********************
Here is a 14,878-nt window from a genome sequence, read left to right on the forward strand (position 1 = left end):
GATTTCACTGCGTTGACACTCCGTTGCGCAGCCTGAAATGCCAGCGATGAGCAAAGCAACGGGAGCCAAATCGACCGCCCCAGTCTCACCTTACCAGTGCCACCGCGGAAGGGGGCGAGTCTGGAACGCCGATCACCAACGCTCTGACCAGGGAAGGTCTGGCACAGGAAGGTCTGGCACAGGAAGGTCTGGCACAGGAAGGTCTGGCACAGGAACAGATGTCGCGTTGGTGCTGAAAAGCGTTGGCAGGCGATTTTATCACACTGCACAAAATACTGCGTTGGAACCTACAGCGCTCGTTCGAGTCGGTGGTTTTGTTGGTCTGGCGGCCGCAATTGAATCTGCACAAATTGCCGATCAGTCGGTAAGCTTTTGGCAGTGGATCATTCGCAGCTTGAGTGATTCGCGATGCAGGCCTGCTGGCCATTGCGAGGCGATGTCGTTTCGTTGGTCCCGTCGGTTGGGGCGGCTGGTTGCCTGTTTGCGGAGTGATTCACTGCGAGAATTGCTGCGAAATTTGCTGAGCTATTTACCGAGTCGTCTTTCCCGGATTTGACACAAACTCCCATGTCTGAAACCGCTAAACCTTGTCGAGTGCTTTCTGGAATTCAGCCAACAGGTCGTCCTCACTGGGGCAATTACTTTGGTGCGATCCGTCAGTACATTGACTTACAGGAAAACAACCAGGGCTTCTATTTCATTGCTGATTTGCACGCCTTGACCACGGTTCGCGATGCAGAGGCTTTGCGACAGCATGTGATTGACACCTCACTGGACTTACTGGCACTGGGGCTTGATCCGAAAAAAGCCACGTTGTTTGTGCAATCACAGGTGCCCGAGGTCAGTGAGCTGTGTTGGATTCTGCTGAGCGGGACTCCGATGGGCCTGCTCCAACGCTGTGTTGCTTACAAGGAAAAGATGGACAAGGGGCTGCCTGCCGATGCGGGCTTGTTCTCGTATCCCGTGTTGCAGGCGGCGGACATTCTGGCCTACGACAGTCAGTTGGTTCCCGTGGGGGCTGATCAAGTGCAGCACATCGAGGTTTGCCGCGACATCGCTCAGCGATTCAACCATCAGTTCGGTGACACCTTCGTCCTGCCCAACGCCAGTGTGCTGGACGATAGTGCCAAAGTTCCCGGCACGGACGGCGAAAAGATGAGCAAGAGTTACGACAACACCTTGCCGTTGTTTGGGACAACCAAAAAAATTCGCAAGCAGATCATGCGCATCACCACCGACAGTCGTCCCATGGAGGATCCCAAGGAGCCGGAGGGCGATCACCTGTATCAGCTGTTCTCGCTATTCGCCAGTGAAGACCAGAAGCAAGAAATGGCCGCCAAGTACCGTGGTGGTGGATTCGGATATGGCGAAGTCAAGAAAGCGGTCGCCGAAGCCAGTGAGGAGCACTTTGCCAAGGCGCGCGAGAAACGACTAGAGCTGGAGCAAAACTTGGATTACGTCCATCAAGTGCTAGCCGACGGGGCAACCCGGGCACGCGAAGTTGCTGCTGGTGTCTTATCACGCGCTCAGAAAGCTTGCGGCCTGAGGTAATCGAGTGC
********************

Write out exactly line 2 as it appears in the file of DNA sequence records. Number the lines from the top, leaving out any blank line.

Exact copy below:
GATTTCACTGCGTTGACACTCCGTTGCGCAGCCTGAAATGCCAGCGATGAGCAAAGCAACGGGAGCCAAATCGACCGCCCCAGTCTCACCTTACCAGTGCCACCGCGGAAGGGGGCGAGTCTGGAACGCCGATCACCAACGCTCTGACCAGGGAAGGTCTGGCACAGGAAGGTCTGGCACAGGAAGGTCTGGCACAGGAAGGTCTGGCACAGGAACAGATGTCGCGTTGGTGCTGAAAAGCGTTGGCAGGCGATTTTATCACACTGCACAAAATACTGCGTTGGAACCTACAGCGCTCGTTCGAGTCGGTGGTTTTGTTGGTCTGGCGGCCGCAATTGAATCTGCACAAATTGCCGATCAGTCGGTAAGCTTTTGGCAGTGGATCATTCGCAGCTTGAGTGATTCGCGATGCAGGCCTGCTGGCCATTGCGAGGCGATGTCGTTTCGTTGGTCCCGTCGGTTGGGGCGGCTGGTTGCCTGTTTGCGGAGTGATTCACTGCGAGAATTGCTGCGAAATTTGCTGAGCTATTTACCGAGTCGTCTTTCCCGGATTTGACACAAACTCCCATGTCTGAAACCGCTAAACCTTGTCGAGTGCTTTCTGGAATTCAGCCAACAGGTCGTCCTCACTGGGGCAATTACTTTGGTGCGATCCGTCAGTACATTGACTTACAGGAAAACAACCAGGGCTTCTATTTCATTGCTGATTTGCACGCCTTGACCACGGTTCGCGATGCAGAGGCTTTGCGACAGCATGTGATTGACACCTCACTGGACTTACTGGCACTGGGGCTTGATCCGAAAAAAGCCACGTTGTTTGTGCAATCACAGGTGCCCGAGGTCAGTGAGCTGTGTTGGATTCTGCTGAGCGGGACTCCGATGGGCCTGCTCCAACGCTGTGTTGCTTACAAGGAAAAGATGGACAAGGGGCTGCCTGCCGATGCGGGCTTGTTCTCGTATCCCGTGTTGCAGGCGGCGGACATTCTGGCCTACGACAGTCAGTTGGTTCCCGTGGGGGCTGATCAAGTGCAGCACATCGAGGTTTGCCGCGACATCGCTCAGCGATTCAACCATCAGTTCGGTGACACCTTCGTCCTGCCCAACGCCAGTGTGCTGGACGATAGTGCCAAAGTTCCCGGCACGGACGGCGAAAAGATGAGCAAGAGTTACGACAACACCTTGCCGTTGTTTGGGACAACCAAAAAAATTCGCAAGCAGATCATGCGCATCACCACCGACAGTCGTCCCATGGAGGATCCCAAGGAGCCGGAGGGCGATCACCTGTATCAGCTGTTCTCGCTATTCGCCAGTGAAGACCAGAAGCAAGAAATGGCCGCCAAGTACCGTGGTGGTGGATTCGGATATGGCGAAGTCAAGAAAGCGGTCGCCGAAGCCAGTGAGGAGCACTTTGCCAAGGCGCGCGAGAAACGACTAGAGCTGGAGCAAAACTTGGATTACGTCCATCAAGTGCTAGCCGACGGGGCAACCCGGGCACGCGAAGTTGCTGCTGGTGTCTTATCACGCGCTCAGAAAGCTTGCGGCCTGAGGTAATCGAGTGC